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“Excuse me!” barked the Colonel.

“Excuse me!” barked the Colonel. “You need to move. I’ve been sitting at this table for thirty years!”

It was a comment I found on Trip Advisor, about a Hotel Guru hotel in the Isle of Wight. Originally reviewed by Hotel Guru Fiona Duncan, the Northbank Hotel in Seaview was recommended as a hotel every connoisseur of character hotels should stay in. She describes a place of shared bathrooms, apparently unchanged since the 1950s. Another guest commented despairingly about coming across another guest’s ‘smalls’ drying on a radiator – I can just imagine the frustration of the son of the house, desperate to get his hands on it to he can install en-suite granite wet rooms and double the room rates.

This is just one of the more eccentric discoveries I’ve made as we gear up for the relaunch of the Hotel Guru. We’ve been doing a sort of inventory of all our reviewed hotels, cross referencing with the best of the online and offline hotel guides. What is clear is the huge range of hotels there are with real character across the UK and Europe. Why put up with the bland and the predictable when there is so much more of an experience to be had? What also stands out, though, is what an overused and degraded word ‘boutique’ has become. Every other online guide claims to be the best collection of ‘boutique’ hotels but, really, what does the word mean? It seems every hotel with a lick of Farrow and Ball paint (used as a kind of badge of honour by many on their websites) and some designer furniture claims the right to call themselves boutique – even those as part of a chain or over 100 rooms. So please, let’s ban the word! Or at least redefine it. A true boutique should be a one-off expression of a hotel owner’s unique sense of style, a hotel with a truly individual personality. As we have discovered, very few really warrant the epithet. When I started the UK’s first boutique online hotel guide, Travel Intelligence, in 1999, very few claimed it. Now they are everywhere.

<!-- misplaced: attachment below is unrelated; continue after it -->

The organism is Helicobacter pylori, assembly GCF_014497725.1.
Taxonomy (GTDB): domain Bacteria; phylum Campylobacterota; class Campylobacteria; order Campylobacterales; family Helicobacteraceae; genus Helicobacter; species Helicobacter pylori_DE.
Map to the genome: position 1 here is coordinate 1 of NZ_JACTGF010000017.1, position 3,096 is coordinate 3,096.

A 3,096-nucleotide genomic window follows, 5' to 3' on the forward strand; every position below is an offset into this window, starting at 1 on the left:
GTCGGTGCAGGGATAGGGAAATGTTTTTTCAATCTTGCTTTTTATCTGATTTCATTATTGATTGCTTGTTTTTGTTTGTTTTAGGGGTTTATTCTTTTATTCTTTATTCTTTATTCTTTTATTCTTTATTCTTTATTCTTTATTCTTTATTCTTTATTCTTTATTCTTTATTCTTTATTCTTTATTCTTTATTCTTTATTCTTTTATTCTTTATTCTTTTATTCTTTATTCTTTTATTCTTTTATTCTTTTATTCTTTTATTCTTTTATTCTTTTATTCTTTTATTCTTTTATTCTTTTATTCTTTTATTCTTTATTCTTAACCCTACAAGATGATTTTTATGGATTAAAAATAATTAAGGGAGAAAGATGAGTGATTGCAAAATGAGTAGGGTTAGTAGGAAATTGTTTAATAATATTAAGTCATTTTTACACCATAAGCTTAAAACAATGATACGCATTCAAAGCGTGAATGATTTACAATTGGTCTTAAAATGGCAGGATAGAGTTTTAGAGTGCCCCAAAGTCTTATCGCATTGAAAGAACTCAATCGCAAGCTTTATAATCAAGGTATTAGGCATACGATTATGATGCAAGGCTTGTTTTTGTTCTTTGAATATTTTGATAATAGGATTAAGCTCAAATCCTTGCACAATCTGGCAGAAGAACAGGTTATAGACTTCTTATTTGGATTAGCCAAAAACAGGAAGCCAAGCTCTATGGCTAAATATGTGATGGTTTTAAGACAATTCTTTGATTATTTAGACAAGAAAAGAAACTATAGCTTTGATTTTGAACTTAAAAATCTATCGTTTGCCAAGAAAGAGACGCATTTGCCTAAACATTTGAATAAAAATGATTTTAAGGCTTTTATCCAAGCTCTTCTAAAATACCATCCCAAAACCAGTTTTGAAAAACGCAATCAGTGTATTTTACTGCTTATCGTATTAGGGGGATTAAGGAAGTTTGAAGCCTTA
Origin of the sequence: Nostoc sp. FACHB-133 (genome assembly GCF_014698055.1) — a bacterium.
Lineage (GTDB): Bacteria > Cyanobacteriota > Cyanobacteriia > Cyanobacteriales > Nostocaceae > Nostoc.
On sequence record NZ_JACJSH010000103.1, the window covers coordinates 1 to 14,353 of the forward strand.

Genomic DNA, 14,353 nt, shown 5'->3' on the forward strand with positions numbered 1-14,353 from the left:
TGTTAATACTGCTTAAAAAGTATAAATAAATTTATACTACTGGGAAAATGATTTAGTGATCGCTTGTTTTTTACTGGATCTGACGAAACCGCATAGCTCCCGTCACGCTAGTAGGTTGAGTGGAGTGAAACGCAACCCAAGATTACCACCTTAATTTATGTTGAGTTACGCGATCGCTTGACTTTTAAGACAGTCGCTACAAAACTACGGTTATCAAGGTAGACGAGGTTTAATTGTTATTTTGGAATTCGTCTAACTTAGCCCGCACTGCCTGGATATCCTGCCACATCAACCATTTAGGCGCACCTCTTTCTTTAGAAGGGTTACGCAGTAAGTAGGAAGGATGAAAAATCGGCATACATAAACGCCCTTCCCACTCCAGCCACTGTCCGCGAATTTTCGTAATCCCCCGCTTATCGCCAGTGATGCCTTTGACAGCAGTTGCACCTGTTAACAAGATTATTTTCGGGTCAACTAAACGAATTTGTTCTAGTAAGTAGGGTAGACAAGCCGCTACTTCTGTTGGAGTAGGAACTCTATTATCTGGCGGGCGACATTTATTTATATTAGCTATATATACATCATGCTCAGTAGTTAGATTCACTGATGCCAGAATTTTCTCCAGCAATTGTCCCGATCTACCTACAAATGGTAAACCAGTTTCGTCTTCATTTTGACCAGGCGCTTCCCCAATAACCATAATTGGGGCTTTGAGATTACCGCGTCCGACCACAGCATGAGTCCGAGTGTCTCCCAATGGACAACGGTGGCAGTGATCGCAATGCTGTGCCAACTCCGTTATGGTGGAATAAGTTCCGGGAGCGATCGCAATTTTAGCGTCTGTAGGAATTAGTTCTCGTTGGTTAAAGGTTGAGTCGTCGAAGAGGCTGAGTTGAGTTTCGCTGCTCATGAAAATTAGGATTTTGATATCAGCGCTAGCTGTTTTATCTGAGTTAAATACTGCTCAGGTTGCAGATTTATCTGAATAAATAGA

But beyond the predictable ‘boutiques’, we’ve discovered some much more interesting developments in the world of hotels. In the UK, for example, the last five years has seen the rise of the house hotel. Partly as a result of the recession, and partly of the desire of urbanites to seek a better quality of life in the countryside, they are typically the result of a creative couple from London, or Manchester, or Leeds, buying up and restoring dilapidated country manors and turning them into chic homes with rooms to rent. More than just the old b+bs, they boast designer bathrooms, frette linens, organic breakfasts and White company toiletries.

Together with the rise in the country gastropub, with its stylish bedrooms, bistro food, and wellies by the door to borrow for local walks, they are providing a more intimate, characterful, relaxed way to have a weekend break – and at a more reasonable price – that the typical country house hotel. They may lack the facilities – the trouser press, the minibar, the bedside telephone – but who needs that anymore? What we want is personality, warmth, free newspapers and wifi, a super comfortable bed and a great bath to soak in. I’m thinking of hotels like the Gunton Arms in Norfolk, The Rectory Hotel in Wiltshire or The Wheatsheaf Inn in the Cotswolds.

We’ve started the UK and we’re on to Europe. In the coming months and years we’ll be unearthing some really special places.

 

Written by James Dunford Wood

posted Monday, 1st October 2012
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